By Rachel Yang, Medill, Immigrant Connect
Joy Alessi waited in line for four hours to get her passport. When it was finally her turn to speak to someone at the bureau, she was instead told she was not actually a U.S. citizen.
“It was pretty disturbing,” Alessi recounts, to have lived in the United States since she was 7
months old and then discover at 25 that she was not technically an American, qualifying her for a U.S. passport. Now almost 50, Alessi was brought over from South Korea to be raised by her adopted parents, and said the entire time she was growing up, her parents never informed her that she wasn’t a citizen.
Alessi is just one of an estimated 18,000 Korean adoptees who were brought into the U.S. and never became citizens, says Emily Kessel, the advocacy director for National Korean American Service and Education Consortium, an immigrant and minority rights group. The Child Citizenship Act of 2000 granted automatic citizenship to children adopted by U.S. citizens, but it did not include adoptees who were over 18 when it was implemented in 2001.
Korean adoptees are more likely than other adoptees to face these citizenship issues, since Korea was one of the first countries to send adoptees to the United States, with the first peak beginning after the Korean War and large waves of children coming in the ’70s and ’80s. Although other countries like China and Russia have sent more children to the U.S. in recent years, these adoptees are more likely to make the age cutoff stated in the 2000 act and be able to get citizenship.
Of the tens of thousands of Korean adoptees who were adults when the act passed, many only discovered they were not citizens when they tried to vote or get a passport like Alessi and received the surprise of a lifetime, says Kevin Vollmers, an activist formerly with Gazillion Strong, a group dedicated to helping marginalized communities.
Although Alessi is a legal permanent resident in the U.S. and is able to travel with her green card and Korean passport, not all adoptees are as fortunate. In Adam Crapser’s case, not having a U.S. passport could mean getting deported. Like Alessi, Crapser was adopted into the U.S. from South Korea at a young age, but grew up in abusive foster homes and then established a criminal record for such offenses as burglary and unlawful firearm possession. He tried to turn his life around and in 2012 applied for a green card. That was when he was flagged by the U.S. Immigration and Customs Enforcement for his past convictions, and he is now in a detention center facing deportation back to South Korea, because of a law targeting for deportation non-U.S. citizens with certain criminal convictions.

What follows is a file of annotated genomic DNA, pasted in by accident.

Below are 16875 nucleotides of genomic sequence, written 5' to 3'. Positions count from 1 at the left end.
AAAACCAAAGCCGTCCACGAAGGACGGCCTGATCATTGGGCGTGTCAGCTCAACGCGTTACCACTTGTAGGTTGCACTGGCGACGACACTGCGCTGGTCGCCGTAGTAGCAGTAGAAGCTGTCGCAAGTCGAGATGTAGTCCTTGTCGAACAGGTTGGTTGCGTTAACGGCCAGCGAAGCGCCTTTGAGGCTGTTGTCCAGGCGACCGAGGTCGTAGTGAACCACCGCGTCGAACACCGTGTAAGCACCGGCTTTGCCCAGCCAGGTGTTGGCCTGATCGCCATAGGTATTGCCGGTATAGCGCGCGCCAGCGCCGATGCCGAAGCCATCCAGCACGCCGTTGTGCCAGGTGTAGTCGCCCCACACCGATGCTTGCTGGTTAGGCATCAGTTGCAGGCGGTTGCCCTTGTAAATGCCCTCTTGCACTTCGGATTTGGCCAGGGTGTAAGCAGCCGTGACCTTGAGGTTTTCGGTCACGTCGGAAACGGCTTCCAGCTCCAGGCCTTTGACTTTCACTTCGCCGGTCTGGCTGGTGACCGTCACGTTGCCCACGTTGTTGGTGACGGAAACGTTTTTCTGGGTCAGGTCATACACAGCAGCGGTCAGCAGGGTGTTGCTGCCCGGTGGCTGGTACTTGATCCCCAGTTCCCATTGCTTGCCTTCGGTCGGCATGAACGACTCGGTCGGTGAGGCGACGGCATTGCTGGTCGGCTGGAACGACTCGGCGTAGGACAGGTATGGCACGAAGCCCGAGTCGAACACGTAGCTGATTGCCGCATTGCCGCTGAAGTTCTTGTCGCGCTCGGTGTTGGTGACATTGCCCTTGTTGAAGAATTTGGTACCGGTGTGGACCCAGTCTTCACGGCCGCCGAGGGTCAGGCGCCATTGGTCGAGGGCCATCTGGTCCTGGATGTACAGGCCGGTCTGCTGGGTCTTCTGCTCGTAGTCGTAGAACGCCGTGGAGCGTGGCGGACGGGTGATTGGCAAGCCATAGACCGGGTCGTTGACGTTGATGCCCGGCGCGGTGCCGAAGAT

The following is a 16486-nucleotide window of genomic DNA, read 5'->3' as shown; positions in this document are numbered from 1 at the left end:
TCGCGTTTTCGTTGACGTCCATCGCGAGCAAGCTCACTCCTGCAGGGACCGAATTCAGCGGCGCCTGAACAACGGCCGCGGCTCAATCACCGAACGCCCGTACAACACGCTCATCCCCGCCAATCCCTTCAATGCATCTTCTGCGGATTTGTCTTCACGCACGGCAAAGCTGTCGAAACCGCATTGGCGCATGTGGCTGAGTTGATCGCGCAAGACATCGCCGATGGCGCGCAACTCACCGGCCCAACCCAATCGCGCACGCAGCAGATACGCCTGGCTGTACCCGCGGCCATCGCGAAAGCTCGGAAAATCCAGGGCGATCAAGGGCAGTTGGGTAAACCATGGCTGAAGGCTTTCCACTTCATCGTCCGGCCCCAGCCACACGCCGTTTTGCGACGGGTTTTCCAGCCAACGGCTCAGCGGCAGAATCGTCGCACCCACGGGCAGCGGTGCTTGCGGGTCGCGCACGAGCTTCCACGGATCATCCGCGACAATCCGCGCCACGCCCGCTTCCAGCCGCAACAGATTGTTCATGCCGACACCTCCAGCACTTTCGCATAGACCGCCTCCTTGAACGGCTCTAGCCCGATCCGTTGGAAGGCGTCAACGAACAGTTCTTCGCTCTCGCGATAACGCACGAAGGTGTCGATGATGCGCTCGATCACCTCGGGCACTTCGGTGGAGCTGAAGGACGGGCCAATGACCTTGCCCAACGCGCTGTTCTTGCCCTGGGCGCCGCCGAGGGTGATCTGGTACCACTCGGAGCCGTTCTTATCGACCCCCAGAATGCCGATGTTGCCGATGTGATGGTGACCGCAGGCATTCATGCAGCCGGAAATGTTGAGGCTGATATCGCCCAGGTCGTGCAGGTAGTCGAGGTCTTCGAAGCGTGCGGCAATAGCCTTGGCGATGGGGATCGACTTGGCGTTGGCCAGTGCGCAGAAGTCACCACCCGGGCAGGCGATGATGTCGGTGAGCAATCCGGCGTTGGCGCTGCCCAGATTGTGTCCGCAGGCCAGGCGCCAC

Adoptees were forgotten
How did these adoptees slip through the cracks? Why didn’t the 2000 act include adoptees who were brought into the country years before?
Depending on whom you ask, the answer can range from discouraging to downright cynical.
If you ask Susan Soonkeum Cox, the vice president of policy and external affairs for Holt International, an international child welfare and adoption organization, she will tell you that officials thought these adult adoptees were old enough to get citizenship for themselves and didn’t necessary need a bill.
If you ask Vollmers, the 2000 act was primarily implemented to serve everyone in the adoption community – except adoptees themselves.
“At the end of the day, adoption is a multi-billion dollar business and adoptees are products,” Vollmers says. “The Child Citizenship Act of 2000 … benefited adoptive parents, and when it benefits adoptive parents, it benefits adoption agencies … (Adoptees) who are a little older, they need citizenship; it doesn’t resonate because it brings in no money to adoption agencies.”
Cox disputes such a claim. She says all adoption agencies would want to see adoptees get citizenship, although she doesn’t necessarily know how many are active in the adoptee rights movement.
Vollmers still says the lack of active support from adoption agencies and the greater adoption community is why the 2000 act had more widespread support than the pending Adoptee Citizenship Act of 2015.
The current political climate trumps
The pending bill was introduced in the Senate in November. It now has a House companion bill as of this June. If passed into law, it would retroactively give citizenship to adoptees who were over 18 when the 2000 act was enacted. Cox says Holt has been active in supporting the 2015 bill and has worked with the senators behind the bill and an adoptee organization to advocate for adoptee rights.
Both Cox and Kessel say one of the major obstacles to getting the bill passed is the attitude toward immigration in the current political climate.
Cox, who was involved with the 2000 legislation, says she expected to come back to the issue of the adoptees who were left out, but after 9/11, any issue related to immigration “just became so untenable.”